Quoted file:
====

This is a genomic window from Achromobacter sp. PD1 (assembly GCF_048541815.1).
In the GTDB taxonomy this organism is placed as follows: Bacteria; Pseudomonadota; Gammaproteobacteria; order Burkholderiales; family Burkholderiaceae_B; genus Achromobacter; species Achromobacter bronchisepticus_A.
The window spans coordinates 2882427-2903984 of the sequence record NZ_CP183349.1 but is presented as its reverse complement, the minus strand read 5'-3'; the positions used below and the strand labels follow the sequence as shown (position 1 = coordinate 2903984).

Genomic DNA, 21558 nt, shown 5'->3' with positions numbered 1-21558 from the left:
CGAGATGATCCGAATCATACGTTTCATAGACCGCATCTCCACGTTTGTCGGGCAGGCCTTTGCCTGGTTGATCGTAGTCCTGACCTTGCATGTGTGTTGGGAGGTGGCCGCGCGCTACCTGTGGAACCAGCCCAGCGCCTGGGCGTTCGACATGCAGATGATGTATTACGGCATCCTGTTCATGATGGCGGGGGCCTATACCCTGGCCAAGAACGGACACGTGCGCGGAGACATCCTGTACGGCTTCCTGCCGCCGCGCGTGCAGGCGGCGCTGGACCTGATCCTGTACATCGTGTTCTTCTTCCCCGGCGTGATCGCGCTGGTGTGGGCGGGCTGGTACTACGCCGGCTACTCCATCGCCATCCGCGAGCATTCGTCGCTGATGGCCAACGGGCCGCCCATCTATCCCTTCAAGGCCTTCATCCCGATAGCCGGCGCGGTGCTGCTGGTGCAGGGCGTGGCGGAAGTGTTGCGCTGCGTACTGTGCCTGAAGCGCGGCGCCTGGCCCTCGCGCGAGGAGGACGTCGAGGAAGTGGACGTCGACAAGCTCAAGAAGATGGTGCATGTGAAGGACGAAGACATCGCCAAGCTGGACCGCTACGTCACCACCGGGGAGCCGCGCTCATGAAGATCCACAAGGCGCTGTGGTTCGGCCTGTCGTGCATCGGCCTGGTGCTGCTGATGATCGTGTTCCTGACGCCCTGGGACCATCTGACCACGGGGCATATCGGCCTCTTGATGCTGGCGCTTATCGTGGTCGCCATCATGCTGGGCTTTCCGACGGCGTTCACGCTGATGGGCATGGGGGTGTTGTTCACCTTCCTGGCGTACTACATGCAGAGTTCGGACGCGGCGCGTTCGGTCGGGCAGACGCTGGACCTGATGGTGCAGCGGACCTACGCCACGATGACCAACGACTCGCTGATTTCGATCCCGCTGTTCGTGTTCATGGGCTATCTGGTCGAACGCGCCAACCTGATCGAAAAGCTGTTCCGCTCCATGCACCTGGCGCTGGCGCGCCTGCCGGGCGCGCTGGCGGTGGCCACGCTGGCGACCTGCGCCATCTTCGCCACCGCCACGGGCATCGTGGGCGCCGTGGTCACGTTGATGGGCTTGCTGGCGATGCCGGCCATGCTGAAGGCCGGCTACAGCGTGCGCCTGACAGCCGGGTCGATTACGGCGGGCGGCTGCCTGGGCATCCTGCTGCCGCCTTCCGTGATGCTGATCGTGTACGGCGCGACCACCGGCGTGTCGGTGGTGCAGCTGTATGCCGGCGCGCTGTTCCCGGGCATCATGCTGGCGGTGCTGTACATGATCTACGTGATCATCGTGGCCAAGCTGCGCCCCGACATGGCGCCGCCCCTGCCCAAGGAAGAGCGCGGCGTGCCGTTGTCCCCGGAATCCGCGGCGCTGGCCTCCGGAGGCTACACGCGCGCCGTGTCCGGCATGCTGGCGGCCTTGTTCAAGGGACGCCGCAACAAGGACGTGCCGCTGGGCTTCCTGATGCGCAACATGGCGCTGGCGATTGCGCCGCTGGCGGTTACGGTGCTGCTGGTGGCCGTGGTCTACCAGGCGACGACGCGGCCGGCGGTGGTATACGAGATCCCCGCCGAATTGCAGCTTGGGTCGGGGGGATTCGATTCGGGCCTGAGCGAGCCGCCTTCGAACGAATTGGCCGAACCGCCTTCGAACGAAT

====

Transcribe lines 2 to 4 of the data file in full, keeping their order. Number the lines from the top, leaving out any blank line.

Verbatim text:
In the GTDB taxonomy this organism is placed as follows: Bacteria; Pseudomonadota; Gammaproteobacteria; order Burkholderiales; family Burkholderiaceae_B; genus Achromobacter; species Achromobacter bronchisepticus_A.
The window spans coordinates 2882427-2903984 of the sequence record NZ_CP183349.1 but is presented as its reverse complement, the minus strand read 5'-3'; the positions used below and the strand labels follow the sequence as shown (position 1 = coordinate 2903984).

Genomic DNA, 21558 nt, shown 5'->3' with positions numbered 1-21558 from the left: